Despite IS threat, Iraqi Kurdistan tries to lure tourists
Author: Rebecca Bradshaw Posted January 12, 2016
Until the beginning of 2014, the Kurdistan Regional Government’s (KRG) fledgling tourism industry was growing at an impressive pace. Domestic and international investment was on the rise, and the region’s capital, Erbil, was celebrating its status as the 2014 Capital of Arab Tourism. However, come February, the Islamic State (IS) made rapid advances to the east and shocked the region by arriving a mere 45 kilometers (27 miles) from Erbil, prompting travelers and tour companies to cancel their trips. Despite a number of coalition military successes since then, the looming threat of IS — together with the consequent humanitarian crisis — continues to stifle the development of tourism in Kurdistan. So what does 2016 hold for a tourism industry in a region that for almost two years has had drastically fewer tourists?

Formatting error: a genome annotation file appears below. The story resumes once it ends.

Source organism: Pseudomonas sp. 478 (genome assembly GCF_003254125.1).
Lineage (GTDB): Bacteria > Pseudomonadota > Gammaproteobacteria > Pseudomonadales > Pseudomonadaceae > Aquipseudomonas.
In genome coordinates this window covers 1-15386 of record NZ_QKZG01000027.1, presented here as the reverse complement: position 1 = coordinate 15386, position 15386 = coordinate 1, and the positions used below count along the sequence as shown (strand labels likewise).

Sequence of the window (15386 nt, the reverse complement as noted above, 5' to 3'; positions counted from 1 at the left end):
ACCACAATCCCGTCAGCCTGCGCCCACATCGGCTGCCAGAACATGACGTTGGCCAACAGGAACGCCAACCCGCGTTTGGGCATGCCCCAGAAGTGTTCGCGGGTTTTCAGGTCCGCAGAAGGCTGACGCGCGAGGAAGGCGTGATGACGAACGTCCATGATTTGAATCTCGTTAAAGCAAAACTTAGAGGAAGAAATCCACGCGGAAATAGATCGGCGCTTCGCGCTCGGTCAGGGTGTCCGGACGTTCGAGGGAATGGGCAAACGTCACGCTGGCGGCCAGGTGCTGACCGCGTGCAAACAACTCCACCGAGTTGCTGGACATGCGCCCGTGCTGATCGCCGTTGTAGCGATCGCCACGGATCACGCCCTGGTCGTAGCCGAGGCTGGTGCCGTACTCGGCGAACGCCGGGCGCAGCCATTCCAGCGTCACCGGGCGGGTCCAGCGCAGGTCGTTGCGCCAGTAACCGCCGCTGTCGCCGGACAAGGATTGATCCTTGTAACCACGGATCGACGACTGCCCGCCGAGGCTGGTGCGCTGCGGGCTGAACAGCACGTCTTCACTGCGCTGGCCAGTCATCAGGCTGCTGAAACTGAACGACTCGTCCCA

A sharp decline
In late December, KRG parliament Speaker Yousif Mohammed Sadiq gave a statement bemoaning the “failure” of the region’s economy in 2015 and arguing that “neglect” of Kurdistan's tourism industry had contributed to this disappointing result.
Sadiq has good reasons for raising the alarm. The success of Kurdistan’s economy has often been linked to its tourism sector, particularly as investment in the industry has been so high of late. Erbil’s Deputy Gov. Tahir Abdulla opened 2014 by announcing that the private sector had “applied to build $1 billion worth of hotels” and the General Board of Tourism was preparing to host 4 million tourists, of which just over 20% were international. Even as far back as 2007, a tourism stakeholder’s meeting was defined by its joint wish for the “Kurdistan Region’s economy [to] develop through the development of the tourism sector.”
The catastrophic decline in tourist numbers must therefore be seen from this perspective. Sarook Sarky, a student researcher at the University of Southampton, told Al-Monitor, “International tourism visitor numbers have dropped by at least 50% [since summer 2014], according to the head of the media department at the General Board of Tourism.”